Failure to Translate

Jun 11, 2019 by

The Department of Education would often rather get over on parents than get through to them.

That is how to appears to some parents of special education students whose legal rights have been lost in translation. Or rather not been translated at all. For  that stated reason, Legal Services NYC has filed a federal lawsuit on their behalf..

The complaint alleges that the DOE has demonstrated a “pattern and practice” of failing to meet its legal obligation to provide translation services in certain situations when the students’ home language is other than English.

They claim that vital documents, such as the Individualized Education Program, which identifies the child’s needs, goals and progress, have not always been rendered into the language comprehensible to the parents, as required.

It is also claimed that other communications have also not been conveyed, such as messages related to bullying, lead contamination, flu shot availability, altered  school schedules and even critical notifications like an episode of  seizures.
It is averred that the lack of communication in a language in which parents are fluent may have resulted in diminished or denied services, such as physical therapy. It sounds conceivable that this could take place. Not out of malicious intent but out of failure to communicate.

Approximately one-third of the 228,000 special education students in our city’s public schools come from homes where English is not sufficiently mastered.  Even if the percentage of non-delivered translation services is not high,  for those affected it has the effect of punishment.
When there are no translators provided, schools may scramble among their staffs for someone reasonably fluent in the home language of the child.  However, unless there are vetted and credentialed translators, there may be mistakes made that could be the basis of inappropriate education decisions.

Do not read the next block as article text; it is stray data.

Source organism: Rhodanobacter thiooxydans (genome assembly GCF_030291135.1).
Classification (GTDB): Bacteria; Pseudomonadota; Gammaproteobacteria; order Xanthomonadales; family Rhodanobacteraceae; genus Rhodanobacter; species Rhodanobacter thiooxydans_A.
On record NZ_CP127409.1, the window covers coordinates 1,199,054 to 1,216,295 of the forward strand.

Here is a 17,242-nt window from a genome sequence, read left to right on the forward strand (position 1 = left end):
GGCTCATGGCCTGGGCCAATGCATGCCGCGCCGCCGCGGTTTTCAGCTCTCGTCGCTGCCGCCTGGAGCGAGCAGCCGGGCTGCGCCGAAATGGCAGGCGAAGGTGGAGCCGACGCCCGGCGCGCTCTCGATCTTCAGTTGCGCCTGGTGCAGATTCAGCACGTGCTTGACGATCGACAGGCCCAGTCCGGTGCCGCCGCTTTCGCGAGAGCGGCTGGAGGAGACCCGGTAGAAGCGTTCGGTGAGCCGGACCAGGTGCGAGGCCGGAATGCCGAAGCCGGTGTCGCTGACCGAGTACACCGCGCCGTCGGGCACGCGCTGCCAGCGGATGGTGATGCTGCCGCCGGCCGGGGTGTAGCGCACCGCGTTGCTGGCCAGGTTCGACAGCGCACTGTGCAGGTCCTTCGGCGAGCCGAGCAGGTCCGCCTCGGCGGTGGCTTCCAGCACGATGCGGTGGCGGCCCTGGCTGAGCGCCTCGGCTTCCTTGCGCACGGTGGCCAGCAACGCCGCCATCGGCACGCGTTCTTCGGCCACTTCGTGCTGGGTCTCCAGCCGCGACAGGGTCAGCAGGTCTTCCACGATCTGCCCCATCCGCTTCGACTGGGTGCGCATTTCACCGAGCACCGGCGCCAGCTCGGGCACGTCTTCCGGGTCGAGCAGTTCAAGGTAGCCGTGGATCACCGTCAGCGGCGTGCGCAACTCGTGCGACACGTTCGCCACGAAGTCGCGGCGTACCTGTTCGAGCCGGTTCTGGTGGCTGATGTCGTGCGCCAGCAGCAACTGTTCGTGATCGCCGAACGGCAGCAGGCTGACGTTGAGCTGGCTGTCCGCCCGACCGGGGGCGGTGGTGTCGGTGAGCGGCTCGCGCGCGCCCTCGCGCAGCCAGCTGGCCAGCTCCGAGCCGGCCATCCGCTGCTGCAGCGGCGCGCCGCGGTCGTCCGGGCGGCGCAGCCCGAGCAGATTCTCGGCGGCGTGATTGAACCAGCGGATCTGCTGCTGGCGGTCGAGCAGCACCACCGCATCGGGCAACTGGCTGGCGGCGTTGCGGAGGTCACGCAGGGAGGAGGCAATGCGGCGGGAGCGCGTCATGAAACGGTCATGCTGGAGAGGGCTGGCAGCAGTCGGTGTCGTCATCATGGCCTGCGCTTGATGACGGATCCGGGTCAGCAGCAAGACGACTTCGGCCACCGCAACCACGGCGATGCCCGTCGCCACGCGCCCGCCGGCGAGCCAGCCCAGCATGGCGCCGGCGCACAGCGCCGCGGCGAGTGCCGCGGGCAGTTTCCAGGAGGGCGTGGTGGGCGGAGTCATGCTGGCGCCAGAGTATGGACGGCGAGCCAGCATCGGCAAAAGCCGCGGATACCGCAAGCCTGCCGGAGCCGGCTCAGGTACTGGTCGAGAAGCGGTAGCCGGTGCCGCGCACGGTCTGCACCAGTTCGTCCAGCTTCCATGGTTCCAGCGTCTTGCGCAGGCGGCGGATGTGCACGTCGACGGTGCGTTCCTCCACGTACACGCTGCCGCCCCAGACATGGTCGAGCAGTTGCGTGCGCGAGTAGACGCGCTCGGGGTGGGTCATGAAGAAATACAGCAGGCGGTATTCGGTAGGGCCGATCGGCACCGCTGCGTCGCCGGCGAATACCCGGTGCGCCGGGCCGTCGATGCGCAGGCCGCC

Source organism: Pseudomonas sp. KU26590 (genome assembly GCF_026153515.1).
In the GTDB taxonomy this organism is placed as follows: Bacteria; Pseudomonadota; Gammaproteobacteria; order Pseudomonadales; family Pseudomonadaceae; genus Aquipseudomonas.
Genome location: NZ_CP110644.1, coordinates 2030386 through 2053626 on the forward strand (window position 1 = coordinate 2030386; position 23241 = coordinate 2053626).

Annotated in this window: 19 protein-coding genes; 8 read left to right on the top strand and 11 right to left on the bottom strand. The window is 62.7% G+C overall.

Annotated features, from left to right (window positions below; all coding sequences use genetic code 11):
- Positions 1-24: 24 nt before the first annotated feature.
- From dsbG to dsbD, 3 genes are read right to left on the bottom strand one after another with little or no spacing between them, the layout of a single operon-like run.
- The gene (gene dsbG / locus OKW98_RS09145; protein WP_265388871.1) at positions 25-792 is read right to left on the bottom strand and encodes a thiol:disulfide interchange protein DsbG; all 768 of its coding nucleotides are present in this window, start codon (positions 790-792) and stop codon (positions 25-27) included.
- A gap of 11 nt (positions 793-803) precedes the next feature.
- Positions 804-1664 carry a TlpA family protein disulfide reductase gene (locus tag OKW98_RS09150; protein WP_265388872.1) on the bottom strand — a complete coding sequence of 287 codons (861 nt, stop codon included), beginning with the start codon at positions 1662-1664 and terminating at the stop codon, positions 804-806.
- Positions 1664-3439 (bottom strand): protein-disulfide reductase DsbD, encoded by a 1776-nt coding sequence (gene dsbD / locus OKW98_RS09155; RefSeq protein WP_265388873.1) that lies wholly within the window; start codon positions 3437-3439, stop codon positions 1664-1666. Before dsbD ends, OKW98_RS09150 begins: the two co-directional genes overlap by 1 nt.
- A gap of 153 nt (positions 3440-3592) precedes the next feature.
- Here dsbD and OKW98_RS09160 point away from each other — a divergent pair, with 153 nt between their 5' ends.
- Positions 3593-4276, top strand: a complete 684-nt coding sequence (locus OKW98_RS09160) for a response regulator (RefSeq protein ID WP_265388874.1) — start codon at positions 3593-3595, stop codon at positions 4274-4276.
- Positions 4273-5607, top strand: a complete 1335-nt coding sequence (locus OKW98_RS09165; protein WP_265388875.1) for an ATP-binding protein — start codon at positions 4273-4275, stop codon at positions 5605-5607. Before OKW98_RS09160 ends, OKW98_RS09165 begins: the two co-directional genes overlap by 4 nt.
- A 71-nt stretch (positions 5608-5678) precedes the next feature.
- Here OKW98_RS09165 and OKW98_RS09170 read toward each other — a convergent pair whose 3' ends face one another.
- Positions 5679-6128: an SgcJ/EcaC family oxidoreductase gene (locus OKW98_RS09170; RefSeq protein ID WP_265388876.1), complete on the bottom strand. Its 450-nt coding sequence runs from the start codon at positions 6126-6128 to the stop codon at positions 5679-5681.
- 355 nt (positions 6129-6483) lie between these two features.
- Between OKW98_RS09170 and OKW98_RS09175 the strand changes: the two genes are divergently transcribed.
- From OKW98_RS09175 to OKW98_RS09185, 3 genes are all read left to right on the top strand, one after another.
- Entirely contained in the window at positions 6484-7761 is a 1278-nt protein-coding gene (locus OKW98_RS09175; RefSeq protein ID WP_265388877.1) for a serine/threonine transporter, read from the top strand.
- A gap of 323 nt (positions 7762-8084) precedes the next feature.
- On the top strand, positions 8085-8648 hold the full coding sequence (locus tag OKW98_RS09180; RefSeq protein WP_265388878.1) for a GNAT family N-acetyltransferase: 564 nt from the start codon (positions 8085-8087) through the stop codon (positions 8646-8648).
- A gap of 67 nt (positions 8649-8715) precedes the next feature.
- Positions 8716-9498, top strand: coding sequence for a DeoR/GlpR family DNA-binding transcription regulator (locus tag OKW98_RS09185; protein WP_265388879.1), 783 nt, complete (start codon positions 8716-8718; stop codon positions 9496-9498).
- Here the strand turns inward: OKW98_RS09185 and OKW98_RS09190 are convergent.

The DOE says that there budget for translators has been exhausted. Such an excuse is neither credible nor acceptable. No doubt they are not deliberately short-changing these non-English-speaking parents, but their unresponsiveness seems to have forced these parents to take the route of litigation. 

That should not be necessary. And is an irksome mystery that it is.

The DOE has a variety of strategies for coping with the glare of publicity. In the case of this Chalkbeat story, it issued a faint  conditional”mea culpa” and a lame partially exculpatory self-defense. And also a passionately-worded renewal of commitment to launch a new “pilot project” to compensate for the current lack of translators.
This “pilot project”, reflecting administrative penance, would shift the task of translations away from individual schools to a central authority. So far only  three districts are involved.
This present case is not the first time that the DOE has been accused of withholding interpretation help from parents who don’t speak English. According to Chalkbeat, there is a 7-year case against them with the US Department of Education.  That case is still open, so it is “active”, though apparently only in a technical sense.  Betsy DeVos’s DOE admits to having no time-frame for its resolution.
The new lawsuit must proceed at something better than a snail’s pace. Justice is always time-sensitive.

Ron Isaac

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